Summer vacation is fast approaching for students and educators across the United States. Although it is a time for recovery and rest, the long break poses a major threat to our students’ progress—the summer slide. Research shows that children who do not read over their summer vacation can lose significant levels of reading progress in their time out of school.

The quick solution has always been for us to provide a summer reading list. It is often likely to end up crumpled in a backpack whose summer destiny lies somewhere in the back of a closet. Or it becomes a dreaded shadow hanging over our students’ heads all summer long. Recently, I was in a classroom and a student said to me:

“We have books we have to read in the summer because they are on the list but then no one even ever talks to us about them once we get back to school.”

Let us motivate and inspire our students to help them pursue their reading journeys once the summer heat moves in by joining with them to savor the extraordinary powers of the written word.

Let the online universe create a dynamic new impact upon your students as readers.

Your readers will enjoy using an online blog or forum to keep in touch with you and each other over the summer, sharing book and text titles and reviewing favorites; you can easily put together your own website with services like Edublogs or WikiSpaces. Both of these hosts allow students to access and create book recommendations and discussions online. VoiceThread is another fabulous online tool that can bring students together over the summer, providing a platform for sharing ideas, opinions and reflections as they read the same text in different places, or as they share perspectives on their independent reading lives.

More than that, these sites offer a great way for students to stay connected, or can be an excellent tool for new teachers to get to know upcoming students as readers. Use these tools before the school year ends. Bring your students into the conversation early so they are thinking about what they are looking forward to reading over the summer and help to create the book recommendations as a group to get each other excited and motivated.

Think of the coming summer as an opportunity to talk with your students about “beach reading.”

Whether or not we live near the beach, it is important to give our students that wonderful sensation of what it feels like to get lost inside a good read on a languid day. It is not Stop summer slide with Where the Wild Things Arejust the “classics” on a book list that make us strong readers, but the quick, light reads that build and maintain our stamina. If we model this and share this with our students, they will be less likely to feel guilty about their own summer reading pleasures, and dig in to read more minutes than ever before.

Encourage their readings of joke books, graphic novels, and comics; that may be just the thing for keeping your students reading through the summer. The legendary author and illustrator Maurice Sendak said that comic books were his biggest influence as a young reader. Share this with your students, to let them know that all kinds of reading matter, and especially in vacation periods, for building a wide sense of one’s reading life as a place to not only explore and delve deep, but to skim lightly and to dip into new passions.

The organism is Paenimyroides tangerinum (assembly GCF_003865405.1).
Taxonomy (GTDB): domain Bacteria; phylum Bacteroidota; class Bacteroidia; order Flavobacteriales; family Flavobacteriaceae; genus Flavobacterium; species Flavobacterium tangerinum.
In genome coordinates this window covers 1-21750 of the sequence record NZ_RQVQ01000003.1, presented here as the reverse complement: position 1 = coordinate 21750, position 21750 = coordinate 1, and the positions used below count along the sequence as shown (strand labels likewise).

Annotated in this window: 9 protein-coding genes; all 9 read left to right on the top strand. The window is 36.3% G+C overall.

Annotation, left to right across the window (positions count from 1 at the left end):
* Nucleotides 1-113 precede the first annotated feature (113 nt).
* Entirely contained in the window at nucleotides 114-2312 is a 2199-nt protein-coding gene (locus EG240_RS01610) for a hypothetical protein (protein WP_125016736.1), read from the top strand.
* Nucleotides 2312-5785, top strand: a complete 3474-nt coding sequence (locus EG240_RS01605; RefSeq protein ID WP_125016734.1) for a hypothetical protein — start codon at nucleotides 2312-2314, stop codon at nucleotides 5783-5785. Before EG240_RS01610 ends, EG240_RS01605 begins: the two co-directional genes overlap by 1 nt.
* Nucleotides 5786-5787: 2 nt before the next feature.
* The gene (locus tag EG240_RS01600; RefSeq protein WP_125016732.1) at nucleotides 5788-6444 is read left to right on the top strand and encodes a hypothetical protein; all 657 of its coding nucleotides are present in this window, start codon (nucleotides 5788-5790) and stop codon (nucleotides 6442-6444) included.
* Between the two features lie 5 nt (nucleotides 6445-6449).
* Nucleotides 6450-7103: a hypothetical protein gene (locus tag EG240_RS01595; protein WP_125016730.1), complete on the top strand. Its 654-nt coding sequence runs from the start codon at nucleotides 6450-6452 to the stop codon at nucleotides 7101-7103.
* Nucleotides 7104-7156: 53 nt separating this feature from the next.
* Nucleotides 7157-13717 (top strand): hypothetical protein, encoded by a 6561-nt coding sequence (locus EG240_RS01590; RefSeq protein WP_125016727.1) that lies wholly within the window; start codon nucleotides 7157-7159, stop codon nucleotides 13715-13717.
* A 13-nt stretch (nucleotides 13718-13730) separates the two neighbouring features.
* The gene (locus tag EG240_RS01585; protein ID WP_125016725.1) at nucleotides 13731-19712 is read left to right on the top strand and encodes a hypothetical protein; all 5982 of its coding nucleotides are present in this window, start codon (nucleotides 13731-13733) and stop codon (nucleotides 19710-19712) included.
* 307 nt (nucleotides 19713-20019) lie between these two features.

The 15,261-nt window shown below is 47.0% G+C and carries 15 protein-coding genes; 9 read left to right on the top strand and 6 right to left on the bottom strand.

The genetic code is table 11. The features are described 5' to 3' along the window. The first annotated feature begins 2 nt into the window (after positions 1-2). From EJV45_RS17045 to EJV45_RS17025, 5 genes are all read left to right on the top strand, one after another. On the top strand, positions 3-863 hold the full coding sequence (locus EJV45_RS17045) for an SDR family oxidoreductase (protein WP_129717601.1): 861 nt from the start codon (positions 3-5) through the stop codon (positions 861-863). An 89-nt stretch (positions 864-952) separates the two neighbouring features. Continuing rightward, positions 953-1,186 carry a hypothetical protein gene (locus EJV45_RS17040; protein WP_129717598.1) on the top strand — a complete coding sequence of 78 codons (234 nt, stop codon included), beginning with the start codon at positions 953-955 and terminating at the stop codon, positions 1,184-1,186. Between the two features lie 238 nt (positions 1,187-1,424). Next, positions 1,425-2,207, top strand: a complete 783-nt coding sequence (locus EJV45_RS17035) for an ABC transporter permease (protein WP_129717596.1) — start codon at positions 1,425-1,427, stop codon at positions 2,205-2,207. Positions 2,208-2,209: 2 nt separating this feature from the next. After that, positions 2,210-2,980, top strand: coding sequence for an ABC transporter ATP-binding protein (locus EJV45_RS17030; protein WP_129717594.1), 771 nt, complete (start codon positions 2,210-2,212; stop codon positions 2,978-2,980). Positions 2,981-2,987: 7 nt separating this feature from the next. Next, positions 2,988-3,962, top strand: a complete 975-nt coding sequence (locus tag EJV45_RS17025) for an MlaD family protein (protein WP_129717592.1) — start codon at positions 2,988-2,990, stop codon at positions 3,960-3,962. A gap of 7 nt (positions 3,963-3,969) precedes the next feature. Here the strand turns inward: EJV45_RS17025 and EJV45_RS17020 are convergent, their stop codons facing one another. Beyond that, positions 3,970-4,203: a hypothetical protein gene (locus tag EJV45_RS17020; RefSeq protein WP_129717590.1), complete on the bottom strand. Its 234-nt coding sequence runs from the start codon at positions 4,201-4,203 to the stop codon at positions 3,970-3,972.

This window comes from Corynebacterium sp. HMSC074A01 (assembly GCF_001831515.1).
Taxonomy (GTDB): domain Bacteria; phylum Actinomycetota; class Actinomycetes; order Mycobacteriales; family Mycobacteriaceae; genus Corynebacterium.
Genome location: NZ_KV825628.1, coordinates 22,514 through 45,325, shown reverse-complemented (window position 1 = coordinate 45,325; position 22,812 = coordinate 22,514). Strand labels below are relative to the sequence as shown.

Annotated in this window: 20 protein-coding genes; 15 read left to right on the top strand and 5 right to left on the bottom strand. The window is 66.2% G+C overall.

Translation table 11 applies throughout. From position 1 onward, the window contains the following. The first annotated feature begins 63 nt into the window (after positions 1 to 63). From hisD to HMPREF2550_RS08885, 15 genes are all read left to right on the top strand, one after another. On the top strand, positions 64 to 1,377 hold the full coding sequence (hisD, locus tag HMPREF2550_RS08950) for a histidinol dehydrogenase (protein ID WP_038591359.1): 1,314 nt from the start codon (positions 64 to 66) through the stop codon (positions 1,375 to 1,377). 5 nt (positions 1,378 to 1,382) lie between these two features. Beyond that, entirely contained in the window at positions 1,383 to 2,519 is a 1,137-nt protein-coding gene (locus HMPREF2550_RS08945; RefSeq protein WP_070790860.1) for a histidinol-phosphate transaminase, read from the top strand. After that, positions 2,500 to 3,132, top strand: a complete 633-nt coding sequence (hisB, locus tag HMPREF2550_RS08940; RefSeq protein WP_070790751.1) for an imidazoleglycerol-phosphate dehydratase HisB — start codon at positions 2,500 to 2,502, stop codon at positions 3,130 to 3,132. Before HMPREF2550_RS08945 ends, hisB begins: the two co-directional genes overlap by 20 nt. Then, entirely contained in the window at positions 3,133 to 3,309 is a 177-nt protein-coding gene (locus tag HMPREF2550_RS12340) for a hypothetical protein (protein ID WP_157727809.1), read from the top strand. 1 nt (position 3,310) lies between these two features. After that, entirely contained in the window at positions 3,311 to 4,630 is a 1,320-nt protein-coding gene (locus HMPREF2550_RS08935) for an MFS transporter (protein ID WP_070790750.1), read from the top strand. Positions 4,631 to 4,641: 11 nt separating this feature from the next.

Summer reading is a great opportunity for modeling with your students the importance of a reading diet well-balanced by genre diversity.

Encourage your students to browse informational texts, building up non-fiction reading skills—an important element of curriculum standards. Let them know how you plan to follow your passions over the summer. Perhaps you love to garden, so you will read a gardening book. Ask your students to record their passions and make a summer “reading plan” for how they will collect informational texts to support their plan.

Summer nights are a beautiful time for children to delve into poetry and practice reading aloud to their tired working parents when they come home at the end of the day. We cannot get enough of the collections by Paul Janeczco, James Stevenson, Arnold Adoff and Naomi Nye. Talk with your students about the sheer magic of getting lost in a winding story or series of them. We love Colin Meloy’s Wildwood, C. Alexander London’s Accidental Adventures Series and anything by Sharon Creech.


Stop summer slide with WildwoodColin Meloy Teacher Resources Button We Are Not Eaten by Yaks by C. Alexander London C. Alexander London Stop summer slide with Sharon Creech Collections Sharon Creech Collections Teacher Resources Button


Even in the 21st century when it seems like distractions are endless, let us never underestimate the hunger a child may have toStop summer slide with Come on, Rain! by Karen Hesse create his or her own world by swimming in the worlds inside the pages of a book.

As teachers, we can nurture and feed that hunger by modeling our own authentic reading lives, and by valuing their unique ones. Whether your students will be under a tree or sitting on the stoop of an apartment building this summer, your active engagement in their reading lives will send them a lifelong message that reading matters, that it belongs to them and that they can be empowered by it. In the book Come On, Rain! by Karen Hesse Teacher Resources Button, we read about the magic and delight the mothers share with their little girls as the hot summer day turns to a downpour. All is joyous. Let all of our summer reading experiences feel this transformational. We can only do this if we all join in together.

Happy summer reading!


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